Got Homework?
Connect with other students for help. It's a free community.
Here's the question you clicked on:
 0 viewing
david16
Group Title
A first time hunter picks up a rifle for practice shoots. She hurts her shoulder when the rifle recoils. Which of Newton’s laws is to blame?…
 3 years ago
 3 years ago
david16 Group Title
A first time hunter picks up a rifle for practice shoots. She hurts her shoulder when the rifle recoils. Which of Newton’s laws is to blame?…
 3 years ago
 3 years ago

This Question is Closed

gravity Group TitleBest ResponseYou've already chosen the best response.1
That is a pretty generalized question, being as all three of Newton's laws apply here. First law states that an object at rest or constant velocity remains until an outside force acts upon it. Second law states that the force of an object is directly proportional to the product of its mass * acceleration, the famous F=ma. Third law states that for every action there is an equal and opposite reaction. So, it is easy to explain that all three laws are in play here because her body (at rest immediately before shot is fired, example of first law) has a force exerted by the mass*acceleration of the bullet (being propelled away from her by the gunpowder, felt as recoil; example of second law) which was returned by her own body on the gun (why she didnt fall over, example of third law). It was her own body making contact with the gun as it pushed against her which injured her shoulder. Culprits are mostly second and third laws here. Majority of pain comes from the second law, as force=mass*acceleration and the force is what caused the injury but also in part due to the fact she resisted the recoil of the shot.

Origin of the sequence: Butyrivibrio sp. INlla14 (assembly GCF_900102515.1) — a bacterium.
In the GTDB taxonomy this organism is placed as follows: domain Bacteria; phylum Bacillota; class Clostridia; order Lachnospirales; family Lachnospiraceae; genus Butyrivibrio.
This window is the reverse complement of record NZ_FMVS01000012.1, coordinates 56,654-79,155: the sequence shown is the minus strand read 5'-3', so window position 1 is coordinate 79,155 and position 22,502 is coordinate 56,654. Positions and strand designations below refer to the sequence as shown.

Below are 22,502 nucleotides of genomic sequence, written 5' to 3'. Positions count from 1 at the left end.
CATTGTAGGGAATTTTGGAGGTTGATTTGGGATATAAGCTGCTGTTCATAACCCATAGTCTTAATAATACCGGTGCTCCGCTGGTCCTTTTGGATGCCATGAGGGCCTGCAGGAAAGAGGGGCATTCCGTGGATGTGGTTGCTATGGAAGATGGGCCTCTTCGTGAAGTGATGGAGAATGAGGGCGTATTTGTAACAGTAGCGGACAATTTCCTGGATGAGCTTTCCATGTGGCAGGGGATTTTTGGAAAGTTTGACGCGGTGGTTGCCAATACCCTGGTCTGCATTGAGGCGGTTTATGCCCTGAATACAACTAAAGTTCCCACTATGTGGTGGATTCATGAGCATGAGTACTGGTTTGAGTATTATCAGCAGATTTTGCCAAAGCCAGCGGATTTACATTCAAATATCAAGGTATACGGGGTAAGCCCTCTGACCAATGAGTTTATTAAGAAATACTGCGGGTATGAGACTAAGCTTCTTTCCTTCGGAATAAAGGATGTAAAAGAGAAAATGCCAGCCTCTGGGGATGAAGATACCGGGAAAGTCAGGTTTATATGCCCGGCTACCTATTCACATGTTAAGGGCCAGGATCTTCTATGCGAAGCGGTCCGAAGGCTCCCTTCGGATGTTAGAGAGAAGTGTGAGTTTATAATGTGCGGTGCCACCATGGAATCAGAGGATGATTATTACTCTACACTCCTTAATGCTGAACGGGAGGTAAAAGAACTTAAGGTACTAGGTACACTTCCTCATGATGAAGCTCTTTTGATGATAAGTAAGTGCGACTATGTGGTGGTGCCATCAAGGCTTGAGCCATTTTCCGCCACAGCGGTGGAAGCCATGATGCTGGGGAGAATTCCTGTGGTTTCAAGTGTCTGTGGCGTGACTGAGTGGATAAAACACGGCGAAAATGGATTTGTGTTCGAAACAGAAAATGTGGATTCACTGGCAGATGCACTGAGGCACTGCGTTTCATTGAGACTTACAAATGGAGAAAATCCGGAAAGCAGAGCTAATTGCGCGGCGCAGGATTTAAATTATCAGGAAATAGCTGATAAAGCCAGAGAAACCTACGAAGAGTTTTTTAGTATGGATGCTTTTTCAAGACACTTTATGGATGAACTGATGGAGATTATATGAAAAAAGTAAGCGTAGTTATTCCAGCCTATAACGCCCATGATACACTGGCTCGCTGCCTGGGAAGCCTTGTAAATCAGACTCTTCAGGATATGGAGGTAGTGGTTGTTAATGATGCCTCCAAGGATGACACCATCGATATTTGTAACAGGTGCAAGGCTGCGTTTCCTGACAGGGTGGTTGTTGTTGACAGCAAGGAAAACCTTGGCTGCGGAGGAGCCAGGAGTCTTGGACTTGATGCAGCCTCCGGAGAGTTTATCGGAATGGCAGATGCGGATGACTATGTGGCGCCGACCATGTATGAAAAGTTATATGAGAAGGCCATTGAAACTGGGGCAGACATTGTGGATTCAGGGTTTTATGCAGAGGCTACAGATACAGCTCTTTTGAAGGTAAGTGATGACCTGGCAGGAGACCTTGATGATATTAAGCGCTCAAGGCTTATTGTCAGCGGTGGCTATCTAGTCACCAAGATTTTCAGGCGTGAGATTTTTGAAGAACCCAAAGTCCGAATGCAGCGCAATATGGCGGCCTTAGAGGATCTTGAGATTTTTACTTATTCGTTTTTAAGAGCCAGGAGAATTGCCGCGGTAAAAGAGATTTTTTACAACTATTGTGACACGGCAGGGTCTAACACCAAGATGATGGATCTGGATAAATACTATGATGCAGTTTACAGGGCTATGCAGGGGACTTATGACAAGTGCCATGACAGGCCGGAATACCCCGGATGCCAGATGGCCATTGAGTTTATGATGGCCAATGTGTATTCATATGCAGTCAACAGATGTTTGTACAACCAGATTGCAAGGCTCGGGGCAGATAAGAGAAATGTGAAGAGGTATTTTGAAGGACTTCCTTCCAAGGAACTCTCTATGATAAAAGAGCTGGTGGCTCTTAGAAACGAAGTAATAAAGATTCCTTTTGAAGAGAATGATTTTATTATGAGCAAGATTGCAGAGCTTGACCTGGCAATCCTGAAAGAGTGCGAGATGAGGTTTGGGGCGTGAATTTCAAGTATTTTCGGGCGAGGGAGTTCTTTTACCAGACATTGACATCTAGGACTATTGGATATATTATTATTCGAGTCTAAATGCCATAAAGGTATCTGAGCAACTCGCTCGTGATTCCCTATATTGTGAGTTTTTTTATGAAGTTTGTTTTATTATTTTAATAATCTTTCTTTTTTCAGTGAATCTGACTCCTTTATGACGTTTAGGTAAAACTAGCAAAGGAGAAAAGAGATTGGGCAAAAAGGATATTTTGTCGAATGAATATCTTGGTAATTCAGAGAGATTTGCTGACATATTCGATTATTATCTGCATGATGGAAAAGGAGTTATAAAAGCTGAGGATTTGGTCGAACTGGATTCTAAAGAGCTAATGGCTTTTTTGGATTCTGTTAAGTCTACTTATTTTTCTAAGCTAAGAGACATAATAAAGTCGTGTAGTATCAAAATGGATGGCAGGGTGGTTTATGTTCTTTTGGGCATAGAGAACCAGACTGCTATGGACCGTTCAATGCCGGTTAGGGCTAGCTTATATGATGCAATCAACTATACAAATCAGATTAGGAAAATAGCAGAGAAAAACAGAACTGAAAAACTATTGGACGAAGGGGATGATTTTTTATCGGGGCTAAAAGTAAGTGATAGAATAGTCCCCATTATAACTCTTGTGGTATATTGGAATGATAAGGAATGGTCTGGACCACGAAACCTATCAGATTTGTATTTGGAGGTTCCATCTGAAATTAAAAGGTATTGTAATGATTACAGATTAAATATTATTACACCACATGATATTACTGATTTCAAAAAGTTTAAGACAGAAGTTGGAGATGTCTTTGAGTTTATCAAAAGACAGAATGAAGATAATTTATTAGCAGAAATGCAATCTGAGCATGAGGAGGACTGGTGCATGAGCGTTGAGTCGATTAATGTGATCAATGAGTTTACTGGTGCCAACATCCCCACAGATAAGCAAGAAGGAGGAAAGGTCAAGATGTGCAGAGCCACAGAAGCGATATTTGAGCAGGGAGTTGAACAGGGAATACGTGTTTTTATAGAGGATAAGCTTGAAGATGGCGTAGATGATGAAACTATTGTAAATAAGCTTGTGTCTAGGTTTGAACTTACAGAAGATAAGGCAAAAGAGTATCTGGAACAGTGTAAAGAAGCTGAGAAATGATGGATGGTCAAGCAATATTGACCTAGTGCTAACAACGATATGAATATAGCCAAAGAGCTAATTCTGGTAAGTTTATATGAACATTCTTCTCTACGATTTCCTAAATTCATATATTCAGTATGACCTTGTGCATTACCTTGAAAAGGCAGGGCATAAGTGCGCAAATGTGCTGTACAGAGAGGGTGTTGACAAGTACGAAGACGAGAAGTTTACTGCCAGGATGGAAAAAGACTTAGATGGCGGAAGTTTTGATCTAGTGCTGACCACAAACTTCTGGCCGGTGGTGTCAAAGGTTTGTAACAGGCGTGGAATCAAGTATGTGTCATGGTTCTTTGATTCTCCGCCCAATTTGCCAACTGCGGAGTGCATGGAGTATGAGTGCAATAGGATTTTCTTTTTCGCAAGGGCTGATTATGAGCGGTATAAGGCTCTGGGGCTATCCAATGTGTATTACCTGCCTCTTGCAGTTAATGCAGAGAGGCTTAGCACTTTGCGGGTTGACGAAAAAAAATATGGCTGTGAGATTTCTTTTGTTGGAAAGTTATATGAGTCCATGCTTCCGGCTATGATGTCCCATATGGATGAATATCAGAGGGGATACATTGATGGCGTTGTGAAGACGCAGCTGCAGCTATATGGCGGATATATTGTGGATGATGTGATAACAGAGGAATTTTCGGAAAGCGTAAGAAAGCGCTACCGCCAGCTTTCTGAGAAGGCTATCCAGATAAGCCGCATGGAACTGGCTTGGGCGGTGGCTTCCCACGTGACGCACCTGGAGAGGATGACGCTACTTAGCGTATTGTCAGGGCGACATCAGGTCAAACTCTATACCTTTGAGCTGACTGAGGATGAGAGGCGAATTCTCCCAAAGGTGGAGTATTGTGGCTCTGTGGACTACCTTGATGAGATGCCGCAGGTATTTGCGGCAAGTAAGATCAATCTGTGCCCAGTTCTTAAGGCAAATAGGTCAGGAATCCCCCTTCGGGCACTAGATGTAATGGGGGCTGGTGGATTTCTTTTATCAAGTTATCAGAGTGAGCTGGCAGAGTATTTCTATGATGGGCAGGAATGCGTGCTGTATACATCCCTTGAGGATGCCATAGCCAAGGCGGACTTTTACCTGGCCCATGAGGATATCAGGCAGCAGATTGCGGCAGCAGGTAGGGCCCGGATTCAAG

3 years ago
See more questions >>>
Your question is ready. Sign up for free to start getting answers.
spraguer
(Moderator)
5
→ View Detailed Profile
is replying to Can someone tell me what button the professor is hitting...
23
 Teamwork 19 Teammate
 Problem Solving 19 Hero
 Engagement 19 Mad Hatter
 You have blocked this person.
 ✔ You're a fan Checking fan status...
Thanks for being so helpful in mathematics. If you are getting quality help, make sure you spread the word about OpenStudy.